Indian origin scientist's team's new 'SCARE' software to help locate hidden arms, IED's

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Washington, Dec.11 (ANI): Researchers at the University of Maryland have developed and successfully tested a new computer software and computational technique to analyse the patterns of improvised explosive device (IED) attacks in Iraq, Afghanistan or other locations, and predict the locations of weapons caches that are used by militants to support those strikes.

The software, named SCARE (Spatio-Cultural Abductive Reasoning Engine) allows human analysts to combine available intelligence with this analytical computational technique to identify the most probable locations of IED weapons caches.

The software, which has been developed by Professor V.S. Subrahmanian, together with Maryland University computer science Ph.D. student Paulo Shakarian and computer science Professor Maria-Luisa Sapino of University of Torino (Italy), is a tool which the military commanders can use with perfection to locate the hidden cache of arms of ammunitions.

"The SCARE software is not a stand-alone tool. Military commanders and intelligence analysts would use SCARE in conjunction with their own experience and knowledge of a region, and together with available intelligence to pinpoint likely cache locations," said Subrahmanian.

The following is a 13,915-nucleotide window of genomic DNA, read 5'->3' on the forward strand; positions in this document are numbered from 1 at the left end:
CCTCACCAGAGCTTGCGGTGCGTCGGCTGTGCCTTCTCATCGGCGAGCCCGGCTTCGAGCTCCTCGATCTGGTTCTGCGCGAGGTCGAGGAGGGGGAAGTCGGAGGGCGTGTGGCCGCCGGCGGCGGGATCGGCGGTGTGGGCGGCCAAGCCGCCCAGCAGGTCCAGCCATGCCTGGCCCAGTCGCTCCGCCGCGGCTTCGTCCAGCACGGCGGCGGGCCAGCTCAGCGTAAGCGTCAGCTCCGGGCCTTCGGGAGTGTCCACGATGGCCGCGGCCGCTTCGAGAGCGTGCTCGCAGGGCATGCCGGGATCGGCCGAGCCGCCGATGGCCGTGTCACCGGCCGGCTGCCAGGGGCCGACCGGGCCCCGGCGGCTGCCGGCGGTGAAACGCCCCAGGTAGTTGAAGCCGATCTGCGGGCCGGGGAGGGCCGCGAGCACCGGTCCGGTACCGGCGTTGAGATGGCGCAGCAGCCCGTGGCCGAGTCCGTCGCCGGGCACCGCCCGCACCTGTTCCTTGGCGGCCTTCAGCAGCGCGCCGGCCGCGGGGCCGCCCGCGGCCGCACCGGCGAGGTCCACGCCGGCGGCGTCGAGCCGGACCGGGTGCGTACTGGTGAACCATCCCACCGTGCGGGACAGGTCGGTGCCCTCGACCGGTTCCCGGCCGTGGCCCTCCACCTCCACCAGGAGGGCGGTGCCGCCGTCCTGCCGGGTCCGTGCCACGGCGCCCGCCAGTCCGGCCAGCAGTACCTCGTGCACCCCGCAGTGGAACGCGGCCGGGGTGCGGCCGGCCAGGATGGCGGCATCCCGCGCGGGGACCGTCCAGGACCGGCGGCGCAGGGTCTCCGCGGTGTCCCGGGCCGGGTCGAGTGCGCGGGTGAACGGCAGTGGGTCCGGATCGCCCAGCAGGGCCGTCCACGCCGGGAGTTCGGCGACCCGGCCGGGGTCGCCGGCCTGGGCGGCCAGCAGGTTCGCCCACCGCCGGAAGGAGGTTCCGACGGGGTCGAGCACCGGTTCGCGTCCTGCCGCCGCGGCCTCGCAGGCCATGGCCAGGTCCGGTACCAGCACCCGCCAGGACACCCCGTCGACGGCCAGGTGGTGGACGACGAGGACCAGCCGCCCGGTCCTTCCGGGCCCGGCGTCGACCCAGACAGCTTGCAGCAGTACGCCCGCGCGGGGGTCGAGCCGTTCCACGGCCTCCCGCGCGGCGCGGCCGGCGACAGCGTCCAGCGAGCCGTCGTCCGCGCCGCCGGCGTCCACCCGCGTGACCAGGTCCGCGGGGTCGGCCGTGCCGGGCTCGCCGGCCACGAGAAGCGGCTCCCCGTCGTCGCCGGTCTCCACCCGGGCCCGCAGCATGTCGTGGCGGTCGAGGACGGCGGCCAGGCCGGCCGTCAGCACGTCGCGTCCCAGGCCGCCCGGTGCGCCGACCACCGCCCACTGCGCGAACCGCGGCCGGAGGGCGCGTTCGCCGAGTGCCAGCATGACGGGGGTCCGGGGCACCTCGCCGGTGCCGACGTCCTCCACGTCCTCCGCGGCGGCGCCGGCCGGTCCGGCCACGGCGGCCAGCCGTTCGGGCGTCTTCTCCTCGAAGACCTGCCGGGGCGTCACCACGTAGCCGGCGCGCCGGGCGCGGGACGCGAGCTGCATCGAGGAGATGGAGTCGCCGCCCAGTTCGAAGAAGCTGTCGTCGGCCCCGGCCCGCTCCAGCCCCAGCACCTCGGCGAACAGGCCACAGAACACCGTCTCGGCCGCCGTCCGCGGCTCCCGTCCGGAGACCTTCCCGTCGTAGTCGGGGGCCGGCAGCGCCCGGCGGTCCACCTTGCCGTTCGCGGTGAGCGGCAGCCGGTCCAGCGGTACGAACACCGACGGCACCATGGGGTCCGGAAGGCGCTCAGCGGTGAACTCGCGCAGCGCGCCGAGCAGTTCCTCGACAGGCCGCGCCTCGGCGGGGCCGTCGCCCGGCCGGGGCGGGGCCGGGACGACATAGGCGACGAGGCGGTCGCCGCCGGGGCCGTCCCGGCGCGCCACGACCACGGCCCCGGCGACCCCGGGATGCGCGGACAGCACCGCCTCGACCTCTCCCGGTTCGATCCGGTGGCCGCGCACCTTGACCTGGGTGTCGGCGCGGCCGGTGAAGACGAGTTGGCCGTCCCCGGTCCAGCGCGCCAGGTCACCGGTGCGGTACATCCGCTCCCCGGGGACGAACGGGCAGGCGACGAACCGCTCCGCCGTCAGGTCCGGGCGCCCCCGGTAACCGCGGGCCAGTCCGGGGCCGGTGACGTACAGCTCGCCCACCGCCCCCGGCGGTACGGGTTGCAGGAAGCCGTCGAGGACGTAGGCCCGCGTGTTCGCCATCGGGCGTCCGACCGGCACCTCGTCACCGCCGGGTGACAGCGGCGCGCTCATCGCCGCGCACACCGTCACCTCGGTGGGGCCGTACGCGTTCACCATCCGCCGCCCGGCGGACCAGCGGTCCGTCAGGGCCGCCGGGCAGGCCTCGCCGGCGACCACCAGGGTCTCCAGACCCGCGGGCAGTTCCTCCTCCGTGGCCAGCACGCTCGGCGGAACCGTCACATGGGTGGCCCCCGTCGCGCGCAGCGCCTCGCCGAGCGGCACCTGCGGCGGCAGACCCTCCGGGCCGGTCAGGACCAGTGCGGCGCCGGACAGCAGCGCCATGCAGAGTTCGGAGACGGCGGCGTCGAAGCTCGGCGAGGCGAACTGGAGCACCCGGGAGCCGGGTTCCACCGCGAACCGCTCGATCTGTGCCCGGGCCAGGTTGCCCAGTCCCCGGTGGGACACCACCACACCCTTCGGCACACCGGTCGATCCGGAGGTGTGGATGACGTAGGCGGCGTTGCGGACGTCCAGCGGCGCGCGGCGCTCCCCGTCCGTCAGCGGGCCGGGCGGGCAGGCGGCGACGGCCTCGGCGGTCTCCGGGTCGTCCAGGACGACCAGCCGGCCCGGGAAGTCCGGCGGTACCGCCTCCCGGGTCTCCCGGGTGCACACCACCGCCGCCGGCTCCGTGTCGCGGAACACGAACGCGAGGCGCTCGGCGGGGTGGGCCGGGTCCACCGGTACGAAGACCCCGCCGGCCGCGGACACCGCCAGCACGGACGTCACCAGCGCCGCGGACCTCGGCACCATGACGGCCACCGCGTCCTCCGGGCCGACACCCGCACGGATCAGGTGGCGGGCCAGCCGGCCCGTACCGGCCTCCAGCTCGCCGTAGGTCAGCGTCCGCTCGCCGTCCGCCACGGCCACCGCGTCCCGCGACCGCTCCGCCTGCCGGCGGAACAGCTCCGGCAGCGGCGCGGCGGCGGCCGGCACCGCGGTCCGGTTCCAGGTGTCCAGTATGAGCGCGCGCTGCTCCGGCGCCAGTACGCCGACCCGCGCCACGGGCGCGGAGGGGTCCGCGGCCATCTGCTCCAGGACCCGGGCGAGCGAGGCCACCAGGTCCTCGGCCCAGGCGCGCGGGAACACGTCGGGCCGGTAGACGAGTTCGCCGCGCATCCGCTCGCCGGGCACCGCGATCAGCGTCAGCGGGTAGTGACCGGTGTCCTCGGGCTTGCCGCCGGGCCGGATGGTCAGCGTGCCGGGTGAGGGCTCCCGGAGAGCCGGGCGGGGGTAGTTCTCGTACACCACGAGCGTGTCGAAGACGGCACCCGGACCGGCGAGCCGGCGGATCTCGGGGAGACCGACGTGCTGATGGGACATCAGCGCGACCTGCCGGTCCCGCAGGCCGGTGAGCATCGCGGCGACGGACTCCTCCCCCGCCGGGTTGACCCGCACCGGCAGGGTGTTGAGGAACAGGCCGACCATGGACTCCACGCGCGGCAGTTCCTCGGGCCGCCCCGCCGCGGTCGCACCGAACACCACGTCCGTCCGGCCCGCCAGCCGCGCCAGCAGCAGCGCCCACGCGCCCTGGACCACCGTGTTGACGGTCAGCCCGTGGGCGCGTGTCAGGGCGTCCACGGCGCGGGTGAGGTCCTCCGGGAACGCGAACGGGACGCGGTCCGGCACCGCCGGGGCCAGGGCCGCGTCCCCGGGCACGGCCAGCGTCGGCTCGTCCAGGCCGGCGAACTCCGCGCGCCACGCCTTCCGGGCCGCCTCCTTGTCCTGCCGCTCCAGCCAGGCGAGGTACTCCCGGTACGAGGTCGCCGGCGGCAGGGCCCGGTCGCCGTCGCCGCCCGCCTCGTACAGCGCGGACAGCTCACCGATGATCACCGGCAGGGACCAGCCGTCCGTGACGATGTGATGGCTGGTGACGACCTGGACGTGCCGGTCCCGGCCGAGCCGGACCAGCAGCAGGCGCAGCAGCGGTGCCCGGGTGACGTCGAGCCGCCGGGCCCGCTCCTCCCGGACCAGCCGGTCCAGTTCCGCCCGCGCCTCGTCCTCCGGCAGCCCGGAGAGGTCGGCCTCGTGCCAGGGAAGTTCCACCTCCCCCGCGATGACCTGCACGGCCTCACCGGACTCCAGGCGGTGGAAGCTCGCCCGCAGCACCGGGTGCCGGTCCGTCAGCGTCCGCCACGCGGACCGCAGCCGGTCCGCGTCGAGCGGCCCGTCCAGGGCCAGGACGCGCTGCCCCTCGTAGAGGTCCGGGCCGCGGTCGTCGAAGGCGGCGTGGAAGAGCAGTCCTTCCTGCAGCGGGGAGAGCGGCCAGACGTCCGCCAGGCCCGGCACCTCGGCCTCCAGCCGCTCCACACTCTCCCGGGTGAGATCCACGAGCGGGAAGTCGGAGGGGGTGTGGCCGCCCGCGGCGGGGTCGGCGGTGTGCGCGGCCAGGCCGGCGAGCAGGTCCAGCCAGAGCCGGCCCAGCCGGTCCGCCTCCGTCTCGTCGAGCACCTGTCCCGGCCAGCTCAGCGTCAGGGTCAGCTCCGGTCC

Shakarian, who has spent over two years in Iraq, said the techniques would help the field commanders to better deploy resources, and in many cases, catch insurgents in the process of re-supplying such locations or actually carrying out IED attacks.

"SCARE is designed to address a very real tactical problem our soldiers encounter on a regular basis," said Shakarian, who is a U.S. Army Captain enrolled in the Army's Advanced Civil Schooling program.

To test the latest technique, its developers ran the SCARE program publicly available data on the locations of IED attacks in Baghdad that occurred over a 21-month period. The locations of IED caches predicted by SCARE were then compared with actual locations of caches found in that region during that time. The predictions usually were within a half mile of actual locations. (ANI)

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